Press Statement by Stop State Violence Movement
30 May 2013
In responding to the announcement of the Royal Malaysian Police that a special committee on custodial deaths would be set up and headed by the Inspector-General of Police Khalid Abu Bakar, the Stop State Violence Movement urges the IGP to address the root causes of custodial deaths that violate fundamental human rights especially of right to life and free from torture. This cosmetic move will not increase the current low level of people’s confidence in the police force and other enforcement agencies.
We as members of civil society has are simply fed up with such cosmetic reforms implemented by the government, which has not realized any positive outcome of eliminating custodial deaths. It still continues to remain a state sponsored form of violence where the perpetrators are able toa ct with impunity.
The remarkable proposal of the Royal Commission of Inquiry of the Police to establish an Independent Police Complaints and Misconduct Commission has been rejected by the former IGP Bakri Omar. We are clear that the only way to make perpetrators accountable, move away from peer pressure and support and ensure effect check and balance oversight is through an independent mechanism.
However, in 2007, the government introduced a special complaints commission (SSC) bill that covered complaints in relation to all enforcement agencies. Eventually, an Enforcement Agency Integrity Commission Bill (EAIC), a substitution of special complaints bill, was passed in the parliament in March 2009.
When the Bill was passed, civil society members like Amnesty International Malaysia and Suaram had expressed serious concerns that such an act will become useless as it failed to address the fundamental issues of custodial deaths and torture and completely lacked the powers for independent investigation processes. . The Malaysian Bar Council likened the EAIC to a “toothless tiger” because it can only make recommendations but had no power to act. The civil society has foreseen how watered down resolutions to circumvent the formation of the IPCMC is a waste of time, energy and money.
On 21 May 2013, the former Chief Justice Tun Abdul Hamid Mohamad questioned the capability of EAIC in handling public complaints related to misconduct of enforcement officers. According to him, out of 347 complaints received, only 3 cases were fully investigated and one case referred to the disciplinary committee of the Royal Malaysian Police. He cautioned that the total expenditure of RM14 million for the two years operation was very costly.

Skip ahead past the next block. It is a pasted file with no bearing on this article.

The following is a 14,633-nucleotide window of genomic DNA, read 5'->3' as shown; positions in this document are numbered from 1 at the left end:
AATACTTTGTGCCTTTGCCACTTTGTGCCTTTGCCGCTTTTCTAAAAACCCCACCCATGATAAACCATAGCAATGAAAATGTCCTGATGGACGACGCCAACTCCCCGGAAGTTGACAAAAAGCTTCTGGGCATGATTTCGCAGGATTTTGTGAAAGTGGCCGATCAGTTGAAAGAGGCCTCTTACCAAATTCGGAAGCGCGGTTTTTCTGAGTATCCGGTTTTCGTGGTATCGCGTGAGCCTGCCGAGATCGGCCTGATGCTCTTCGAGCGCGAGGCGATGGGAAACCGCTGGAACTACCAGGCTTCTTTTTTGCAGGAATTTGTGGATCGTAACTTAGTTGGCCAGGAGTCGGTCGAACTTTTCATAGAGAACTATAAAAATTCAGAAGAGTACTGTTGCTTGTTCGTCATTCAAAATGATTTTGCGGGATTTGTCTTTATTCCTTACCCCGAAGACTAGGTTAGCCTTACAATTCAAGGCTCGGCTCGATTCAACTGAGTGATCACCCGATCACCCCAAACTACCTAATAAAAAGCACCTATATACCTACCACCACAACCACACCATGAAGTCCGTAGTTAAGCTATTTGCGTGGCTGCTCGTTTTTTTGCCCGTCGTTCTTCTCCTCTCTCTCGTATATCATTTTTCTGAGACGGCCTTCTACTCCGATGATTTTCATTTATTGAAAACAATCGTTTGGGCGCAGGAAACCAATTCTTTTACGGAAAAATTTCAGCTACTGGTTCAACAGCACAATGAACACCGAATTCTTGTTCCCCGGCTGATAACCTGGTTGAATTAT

It is indeed very clear from the experience of the operations of the EAIC, that the current proposal to establish a national team within the police force to be headed by the IGP will be another failure of another cosmetic reform. The proposed centralisation of police detention does not match with the demand of civil society that people want total revamp of police force and holistic reforms of various government institutions to end state-sponsored violence Stop pulling wool over our eyes. Both the Home Minister and the IGP must stop such forms of public relations exercise.
The only way to end torture and deaths in custody is to make all enforcement officers be conscious that non compriomising actions will be taken and perpetrators made accountable. We have a solution and that is to establish the Independent Police Complaints and Misconduct Commission. The government should also move to ratify the UN Convention against Torture to give its political commitment that the country does not condone nor tolerate torture, in particular by state agencies. Therefore, we should just move forward and set it to ensure accountability, transparency, good governance and respect of human rights.
Stop State Violence Movement